POLITICS

Mexico nominates new ambassador to U.S. amid tension over Trump rhetoric

Mexico's President Enrique Pena Nieto speaks during an event an agreement with the three major political parties was signed to create two new national television channels and form a powerful independent regulatory commission along the lines of the U.S. Federal Communications Commission, at the Technological Museum in Mexico City, Monday, March 11, 2013. Pena Nieto on Monday proposed a sweeping overhaul of the weak and chaotic regulations that have allowed the world's richest man and the largest Spanish-language media empire to exert near-total control of Mexico's lucrative telephone and television markets. (AP Photo/Alexandre Meneghini)

Mexico's President Enrique Pena Nieto speaks during an event an agreement with the three major political parties was signed to create two new national television channels and form a powerful independent regulatory commission along the lines of the U.S. Federal Communications Commission, at the Technological Museum in Mexico City, Monday, March 11, 2013. Pena Nieto on Monday proposed a sweeping overhaul of the weak and chaotic regulations that have allowed the world's richest man and the largest Spanish-language media empire to exert near-total control of Mexico's lucrative telephone and television markets. (AP Photo/Alexandre Meneghini)  (AP2013)

Amid concerns of a perceived increase in anti-Mexican sentiment in the United States, the Mexican government has nominated a new ambassador to fill its embassy in Washington

The new top envoy to Washington will be Carlos Manuel Sada Solana, who is currently consul general in Los Angeles, the Foreign Relations Department said in a statement. He worked previously at the Mexican Embassy in Washington as a liaison to Congress and as consul general in New York, Chicago, San Antonio and Toronto.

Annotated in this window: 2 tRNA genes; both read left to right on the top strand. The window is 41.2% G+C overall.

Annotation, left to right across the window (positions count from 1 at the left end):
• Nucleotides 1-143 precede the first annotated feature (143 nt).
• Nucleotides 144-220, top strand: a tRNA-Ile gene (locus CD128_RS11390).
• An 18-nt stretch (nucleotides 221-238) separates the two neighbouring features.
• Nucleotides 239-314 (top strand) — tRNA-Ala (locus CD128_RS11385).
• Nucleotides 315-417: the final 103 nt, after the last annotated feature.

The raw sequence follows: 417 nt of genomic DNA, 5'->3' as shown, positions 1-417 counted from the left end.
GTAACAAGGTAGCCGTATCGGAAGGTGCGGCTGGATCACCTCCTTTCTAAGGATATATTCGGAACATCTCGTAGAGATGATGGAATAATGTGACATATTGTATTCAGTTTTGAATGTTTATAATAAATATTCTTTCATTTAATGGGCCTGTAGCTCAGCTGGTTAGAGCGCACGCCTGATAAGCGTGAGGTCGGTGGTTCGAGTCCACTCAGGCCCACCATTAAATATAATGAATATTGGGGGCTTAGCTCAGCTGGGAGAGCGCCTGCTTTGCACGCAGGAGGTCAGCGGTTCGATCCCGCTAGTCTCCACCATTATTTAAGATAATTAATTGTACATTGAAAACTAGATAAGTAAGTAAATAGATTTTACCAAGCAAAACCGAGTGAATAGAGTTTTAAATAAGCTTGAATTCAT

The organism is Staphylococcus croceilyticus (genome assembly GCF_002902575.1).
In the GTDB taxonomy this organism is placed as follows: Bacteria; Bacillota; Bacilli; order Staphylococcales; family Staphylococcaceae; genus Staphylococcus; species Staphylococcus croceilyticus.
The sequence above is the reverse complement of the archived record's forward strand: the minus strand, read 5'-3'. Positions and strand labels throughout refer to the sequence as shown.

Mexican officials apparently hope his extensive U.S. experience will be useful in countering a perceived increase in anti-Mexican sentiment in the United States.

"We have been warning that our citizens have begun to feel a more hostile climate," Foreign Minister Claudia Ruiz Massieu told local radio after the announcement, according to Reuters. "This (anti-Mexican) rhetoric has made it clear that we have to act in a different way so that this tendency being generated doesn't damage the bilateral relationship.”

Ruiz Massieu appeared to be making reference to Republican presidential candidate Donald Trump’s comments about Mexicans and immigration.

On Tuesday, Trump threatened to block remittances from Mexicans in the U.S. if elected president unless the country paid for his proposed border wall. Trump also said Ford's announcement that it will begin building more cars in Mexico "an absolute disgrace."

The current ambassador, Miguel Basanez, was confirmed by Mexico's Senate in September. Basanez is an academic and an expert on opinion polling who did much of his post-graduate education at British universities.

Mexican authorities will send Sada's name to Washington for approval, and he must still be confirmed by the Senate.

The United States is Mexico's biggest trade partner and home to more than 11 million Mexican-born people.

The U.S. has been without an ambassador to Mexico since last July.

President Barack Obama's nomination of Assistant Secretary of State for Western Hemisphere Affairs Roberta Jacobson to fill the position has been held up in the U.S. Senate by former presidential candidate Marco Rubio, who objected to her role in negotiating the restoration of diplomatic ties between the United States and Cuba.

The Associated Press contributed to this report.


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